One moment made clear that Schwarzenegger had lost the crowd. Before a scrum of reporters, he climbed up to a giant spigot gushing with red liquid, announced he would be stopping the flow of red ink in Sacramento, and turned the valve shut. But unlike earlier, similar stunts, this one flopped. Voters were tired of the shtick.
By then, even the refusal to bow to party orthodoxy, which had been a selling point for Schwarzenegger, and which Trump recently rode to victory, had become an albatross. The infighting in the governor's suite was legendary. Top staffers assigned underlings to spy on other top staffers. The governor's liberal Hollywood chums battled with the fiscally tight alumni of the Pete Wilson administration he recruited. It was unclear who had the blessing of a chief executive who, like Trump, thrived on unpredictability.
The same politicians who initially cowered in Schwarzenegger's presence began to defy him as it appeared the wheels were coming off. "As soon as you lose, every political enemy sees an opportunity to dismantle you more," said Bonnie Reiss, a close Schwarzenegger friend and advisor who now runs the institute named after him at USC.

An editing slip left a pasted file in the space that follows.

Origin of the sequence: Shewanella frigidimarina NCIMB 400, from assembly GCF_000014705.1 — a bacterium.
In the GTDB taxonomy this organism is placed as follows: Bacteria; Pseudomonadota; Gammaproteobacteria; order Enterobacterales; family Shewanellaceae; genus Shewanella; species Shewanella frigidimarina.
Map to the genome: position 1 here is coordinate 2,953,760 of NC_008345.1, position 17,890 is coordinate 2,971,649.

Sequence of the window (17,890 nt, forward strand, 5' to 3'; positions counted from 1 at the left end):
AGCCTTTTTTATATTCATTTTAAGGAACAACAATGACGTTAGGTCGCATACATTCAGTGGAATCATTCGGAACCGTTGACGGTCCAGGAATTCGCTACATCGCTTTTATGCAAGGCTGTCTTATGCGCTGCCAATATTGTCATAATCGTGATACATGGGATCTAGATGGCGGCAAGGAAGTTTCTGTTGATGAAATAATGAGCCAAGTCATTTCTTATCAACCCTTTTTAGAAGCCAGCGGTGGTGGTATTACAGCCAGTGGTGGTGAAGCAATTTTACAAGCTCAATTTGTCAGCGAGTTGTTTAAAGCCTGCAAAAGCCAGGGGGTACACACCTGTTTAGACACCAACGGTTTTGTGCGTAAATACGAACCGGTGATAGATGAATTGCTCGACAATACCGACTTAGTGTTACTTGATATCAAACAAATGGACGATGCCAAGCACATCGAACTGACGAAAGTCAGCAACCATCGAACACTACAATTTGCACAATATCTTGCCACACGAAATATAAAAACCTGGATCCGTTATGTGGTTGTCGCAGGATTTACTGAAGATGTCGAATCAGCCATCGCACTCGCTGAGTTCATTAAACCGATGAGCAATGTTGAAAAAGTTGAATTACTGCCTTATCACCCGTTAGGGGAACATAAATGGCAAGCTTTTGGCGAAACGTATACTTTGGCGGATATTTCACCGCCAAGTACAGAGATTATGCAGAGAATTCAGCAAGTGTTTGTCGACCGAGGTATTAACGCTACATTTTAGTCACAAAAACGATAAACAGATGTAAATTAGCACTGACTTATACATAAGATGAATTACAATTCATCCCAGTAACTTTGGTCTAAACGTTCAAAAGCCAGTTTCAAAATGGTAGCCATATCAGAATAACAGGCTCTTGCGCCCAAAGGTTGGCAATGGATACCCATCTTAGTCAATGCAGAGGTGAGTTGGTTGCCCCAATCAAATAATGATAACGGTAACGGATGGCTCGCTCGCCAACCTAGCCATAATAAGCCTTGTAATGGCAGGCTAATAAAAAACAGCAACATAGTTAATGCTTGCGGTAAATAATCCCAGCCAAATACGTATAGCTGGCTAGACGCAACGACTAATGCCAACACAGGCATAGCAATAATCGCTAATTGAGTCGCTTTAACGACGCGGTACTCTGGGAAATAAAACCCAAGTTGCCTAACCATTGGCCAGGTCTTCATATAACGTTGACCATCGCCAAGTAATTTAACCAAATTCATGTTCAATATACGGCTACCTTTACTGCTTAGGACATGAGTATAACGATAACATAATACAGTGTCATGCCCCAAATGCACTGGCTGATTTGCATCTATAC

Schwarzenegger was no longer the brash, crowd-pleasing outsider. The problems he had inherited, he now owned. He humbly told Californians, "If I was to make another 'Terminator' movie, I would tell Terminator to travel back in time to tell Arnold not to have another special election."
Schwarzenegger's collaborations with Democrats from that point on are well-known. He championed the state's landmark climate change policy and leveraged an uptick in the economy for a wildly popular infrastructure package that helped secure his reelection.
Less known is how he would go on to patiently and sometimes masterfully play an ego-bruising, inside game in pursuit of the platform of fiscal restraint and political reform that he first ran on. There was no more glory to be had as governor while the national economy went into free fall, and with it, California's finances. But Schwarzenegger eked out policy victories that had enduring impact on the state with every budget negotiation.
"Trump could learn a lot from what Arnold did right, which was to take policy seriously," said Mike Murphy, one of Schwarzenegger's top strategists. And another lesson he might adopt is learning to fret less about getting attention for yourself at the moment than winning the long game.
It was a tutorial Schwarzenegger began after the president-elect trashed his "Celebrity Apprentice" debut on Twitter. The former California governor suggested that perhaps Trump's focus was misplaced and might be reoriented toward "the people's work."
"I wish you the best of luck and I hope you'll work for ALL of the American people as aggressively as you worked for your ratings," Schwarzenegger wrote.